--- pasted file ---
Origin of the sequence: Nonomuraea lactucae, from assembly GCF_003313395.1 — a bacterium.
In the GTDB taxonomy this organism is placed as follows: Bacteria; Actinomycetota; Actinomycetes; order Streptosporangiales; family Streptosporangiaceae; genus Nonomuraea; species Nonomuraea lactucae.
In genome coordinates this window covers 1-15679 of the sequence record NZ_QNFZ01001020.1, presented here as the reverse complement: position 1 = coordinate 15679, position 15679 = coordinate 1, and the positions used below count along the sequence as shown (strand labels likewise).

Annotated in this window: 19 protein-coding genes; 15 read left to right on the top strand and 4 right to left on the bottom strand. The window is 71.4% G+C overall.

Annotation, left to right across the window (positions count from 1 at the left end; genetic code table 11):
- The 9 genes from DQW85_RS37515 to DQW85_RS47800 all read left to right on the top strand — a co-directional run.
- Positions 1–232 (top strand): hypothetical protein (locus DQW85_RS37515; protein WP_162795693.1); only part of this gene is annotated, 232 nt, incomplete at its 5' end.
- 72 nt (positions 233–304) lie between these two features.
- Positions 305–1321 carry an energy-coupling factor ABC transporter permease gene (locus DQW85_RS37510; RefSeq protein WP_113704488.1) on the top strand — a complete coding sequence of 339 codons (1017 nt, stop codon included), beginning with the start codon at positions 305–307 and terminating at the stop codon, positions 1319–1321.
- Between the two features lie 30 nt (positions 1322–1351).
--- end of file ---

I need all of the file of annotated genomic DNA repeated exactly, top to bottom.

Origin of the sequence: Nonomuraea lactucae, from assembly GCF_003313395.1 — a bacterium.
In the GTDB taxonomy this organism is placed as follows: Bacteria; Actinomycetota; Actinomycetes; order Streptosporangiales; family Streptosporangiaceae; genus Nonomuraea; species Nonomuraea lactucae.
In genome coordinates this window covers 1-15679 of the sequence record NZ_QNFZ01001020.1, presented here as the reverse complement: position 1 = coordinate 15679, position 15679 = coordinate 1, and the positions used below count along the sequence as shown (strand labels likewise).

Annotated in this window: 19 protein-coding genes; 15 read left to right on the top strand and 4 right to left on the bottom strand. The window is 71.4% G+C overall.

Annotation, left to right across the window (positions count from 1 at the left end; genetic code table 11):
- The 9 genes from DQW85_RS37515 to DQW85_RS47800 all read left to right on the top strand — a co-directional run.
- Positions 1–232 (top strand): hypothetical protein (locus DQW85_RS37515; protein WP_162795693.1); only part of this gene is annotated, 232 nt, incomplete at its 5' end.
- 72 nt (positions 233–304) lie between these two features.
- Positions 305–1321 carry an energy-coupling factor ABC transporter permease gene (locus DQW85_RS37510; RefSeq protein WP_113704488.1) on the top strand — a complete coding sequence of 339 codons (1017 nt, stop codon included), beginning with the start codon at positions 305–307 and terminating at the stop codon, positions 1319–1321.
- Between the two features lie 30 nt (positions 1322–1351).